the base station location problem and the frequency assignment problem, which must be considered simultaneously. We may conclude that the receipt based on the heuristic model, which was discussed in References [31 33] is fully veri ed by existing experimental data described in Reference [34], as well as by other theoretical models [35 38]. It can be used for the purposes of nonuniform cellular maps design and channel (frequency) assignment within different land radio links by the use of the more realistic propagation models, the WIM (as the COST-231 standard) and the stochastic multiparametric model. The results shown in Figures 12.13 12.15 fully illustrate the actuality of these conclusions.

12.3. PREDICTION OF PARAMETERS OF INFORMATION DATA STREAM In the literature for wireless communications, the term capacity has different meanings: determining the user capacity in cellular systems in users per channel, information stream capacity inside the communication channel in bits per second, or considering data in bits per second per hertz per base station dealing with the spectral ef ciency of the communication channel. Let us determine the main parameters of the information data stream sent through any wireless communication link. Channel Capacity and Spectral Ef ciency According to standards utilized in information science, a channel capacity, denoted by C, is referred to the maximum data rate of information in a channel of a given bandwidth, which is measured in bits per second (bps). Whereas the spectral e ef ciency, denoted by C C=Bw, is considered as a measure in bits per second per hertz (bps/Hz). Both these terms are used in the well-known Shannon Hartley equation, which for one channel with the given signal-to-noise ratio (SNR) S=N0 Bw , where S is the signal power in W J=sec, Bw is the channel bandwidth (in Hertz) and N0 is the noise power spectral density in W=Hz, can be written as [39] S C Bw log2 1 12:20 N0 Bw e If we denote C as the spectral ef ciency, as the ratio e log2 1 S C N 0 Bw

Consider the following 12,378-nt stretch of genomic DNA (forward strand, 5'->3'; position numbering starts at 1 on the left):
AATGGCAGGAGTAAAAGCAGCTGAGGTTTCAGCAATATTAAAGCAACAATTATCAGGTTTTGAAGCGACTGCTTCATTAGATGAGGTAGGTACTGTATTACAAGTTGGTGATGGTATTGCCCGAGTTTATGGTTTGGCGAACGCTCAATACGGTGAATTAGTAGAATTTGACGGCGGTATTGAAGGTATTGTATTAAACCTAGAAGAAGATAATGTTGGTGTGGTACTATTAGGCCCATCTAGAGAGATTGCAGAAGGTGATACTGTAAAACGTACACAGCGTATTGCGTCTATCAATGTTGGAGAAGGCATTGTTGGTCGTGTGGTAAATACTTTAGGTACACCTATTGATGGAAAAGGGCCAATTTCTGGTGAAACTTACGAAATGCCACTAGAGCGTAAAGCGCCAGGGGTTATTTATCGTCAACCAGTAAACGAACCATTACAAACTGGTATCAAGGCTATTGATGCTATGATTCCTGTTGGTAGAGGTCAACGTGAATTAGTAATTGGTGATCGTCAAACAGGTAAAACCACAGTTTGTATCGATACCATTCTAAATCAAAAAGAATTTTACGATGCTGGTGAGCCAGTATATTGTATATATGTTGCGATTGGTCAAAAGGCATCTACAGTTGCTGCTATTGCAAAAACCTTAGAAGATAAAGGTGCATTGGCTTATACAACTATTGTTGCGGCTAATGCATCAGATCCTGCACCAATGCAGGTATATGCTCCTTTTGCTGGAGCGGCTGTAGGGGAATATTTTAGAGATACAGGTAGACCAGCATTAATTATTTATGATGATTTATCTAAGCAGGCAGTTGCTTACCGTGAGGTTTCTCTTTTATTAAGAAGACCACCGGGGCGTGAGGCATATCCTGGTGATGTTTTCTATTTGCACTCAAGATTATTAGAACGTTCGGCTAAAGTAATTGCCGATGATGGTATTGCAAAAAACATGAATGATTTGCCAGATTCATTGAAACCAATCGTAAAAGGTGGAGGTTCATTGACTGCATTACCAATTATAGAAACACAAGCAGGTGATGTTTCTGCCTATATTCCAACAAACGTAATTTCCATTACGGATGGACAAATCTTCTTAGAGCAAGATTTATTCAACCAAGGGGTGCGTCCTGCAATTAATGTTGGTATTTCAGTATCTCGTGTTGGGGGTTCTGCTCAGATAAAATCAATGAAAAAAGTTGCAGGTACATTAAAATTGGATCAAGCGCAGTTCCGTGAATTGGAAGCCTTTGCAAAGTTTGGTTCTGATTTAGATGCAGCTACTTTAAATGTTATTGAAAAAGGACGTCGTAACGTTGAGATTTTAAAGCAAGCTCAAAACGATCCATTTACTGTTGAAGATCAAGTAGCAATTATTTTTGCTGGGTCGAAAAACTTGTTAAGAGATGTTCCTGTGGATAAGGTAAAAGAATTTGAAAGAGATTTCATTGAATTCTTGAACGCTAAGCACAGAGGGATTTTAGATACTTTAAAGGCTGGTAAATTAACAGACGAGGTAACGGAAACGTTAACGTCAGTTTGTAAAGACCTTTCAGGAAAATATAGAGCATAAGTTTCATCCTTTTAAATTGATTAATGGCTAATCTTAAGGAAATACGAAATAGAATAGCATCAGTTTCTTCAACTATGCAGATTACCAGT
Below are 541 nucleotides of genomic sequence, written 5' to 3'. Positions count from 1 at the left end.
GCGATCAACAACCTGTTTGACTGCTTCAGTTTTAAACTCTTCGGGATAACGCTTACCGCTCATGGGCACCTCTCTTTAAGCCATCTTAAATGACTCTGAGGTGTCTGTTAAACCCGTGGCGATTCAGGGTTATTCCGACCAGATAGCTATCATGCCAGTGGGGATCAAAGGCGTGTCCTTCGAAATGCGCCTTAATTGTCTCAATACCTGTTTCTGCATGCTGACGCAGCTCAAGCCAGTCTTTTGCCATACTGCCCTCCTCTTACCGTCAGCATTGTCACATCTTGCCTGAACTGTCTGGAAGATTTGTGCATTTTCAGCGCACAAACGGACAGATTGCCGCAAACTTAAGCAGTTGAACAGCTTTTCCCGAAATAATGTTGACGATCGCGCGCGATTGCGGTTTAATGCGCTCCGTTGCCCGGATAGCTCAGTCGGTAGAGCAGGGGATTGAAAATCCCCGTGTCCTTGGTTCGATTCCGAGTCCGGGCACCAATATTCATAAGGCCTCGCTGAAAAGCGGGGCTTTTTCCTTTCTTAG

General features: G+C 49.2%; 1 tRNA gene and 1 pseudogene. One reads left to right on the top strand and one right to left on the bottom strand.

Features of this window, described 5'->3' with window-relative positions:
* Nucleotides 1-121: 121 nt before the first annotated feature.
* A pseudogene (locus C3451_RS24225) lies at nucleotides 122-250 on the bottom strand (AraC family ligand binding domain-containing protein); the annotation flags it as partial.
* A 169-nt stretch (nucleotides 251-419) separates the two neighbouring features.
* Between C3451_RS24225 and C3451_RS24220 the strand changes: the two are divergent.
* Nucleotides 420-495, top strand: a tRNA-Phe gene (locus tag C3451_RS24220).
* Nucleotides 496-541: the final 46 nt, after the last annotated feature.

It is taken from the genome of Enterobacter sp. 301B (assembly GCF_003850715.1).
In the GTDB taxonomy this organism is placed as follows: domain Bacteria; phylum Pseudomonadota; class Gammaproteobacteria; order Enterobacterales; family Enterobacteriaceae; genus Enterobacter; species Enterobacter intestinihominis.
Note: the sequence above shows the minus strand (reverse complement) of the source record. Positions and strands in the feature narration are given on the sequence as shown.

C Bw ,

we get instead of (12.20) 12:21

These two formulas for the capacity and spectral ef ciency estimation are valid only for the channels with additive white Gaussian noise (AWGN-channels), which is also called additive noise (see de nitions in 1). In this case the power of the additive noise equals Nadd N0 Bw , which is simply de ned in the literature as the signal-to-noise ratio (SNR). Usually, AWGN channels are called the ideal

PREDICTION OF PARAMETERS OF INFORMATION DATA STREAM

channels and all practical radio channels are compared to the ideal channel by selecting detection error probability of 10 6 and nding SNR necessary to achieve it. Effects of interference can be regarded as another source of effective noise, which raises the noise level for calculating the error rate. In this case, we must also introduce in (12.20) and (12.21) together with Nadd the noise caused by interference Nint S e 12:22 C log2 1 N0 Bw Nint

Above, we discussed the channels in which only white or Gaussian noise was taken into account. What will happen if there is additional noise called multiplicative (see de nitions in 1), which usually occurs in the wireless communication channel, land, atmospheric, and ionospheric due to multipath fading phenomena In this case, on the basis of a uni ed algorithm of how to estimate fading effects, described in 11, we can account for all kinds of noise in the Shannon Hartley formula (12.20). To do that, we propose now a simple approach, which can be used only if LOS component is predominant with respect to the NLOS component, that is, when the Ricean parameter K > 1 [40]. Taking into account the fading phenomena, described by the Ricean distribution with parameter K > 1 (see s 1, 5, and 11), we can estimate the multiplicative noise by introducing its spectral density, Nmult , with its own frequency band, BO , into (12.20) or (12.21) ! S e log2 1 12:23 C N0 Bw Nmult BO This formula can be rewritten as ! S Nadd Nmul 1 e C log2 1 log2 1 S S Nadd Nmul 12:24

where, according to our de nitions introduced in s 5 and 11 following hIco S the proposed stochastic approach, Nmult hIinci . Using now the de nition of K, i introduced in these chapters, we get S hIco i K Nmult hIinc i 12:25

Combining together all these notations, we nally get the capacity as a function of the Recean K-factor 1 ! Nadd K SNRadd 1 12:26 K Bw log2 1 C Bw log2 1 S K SNRadd where we denoted signal-to-additive-noise ratio as SNRadd NS . add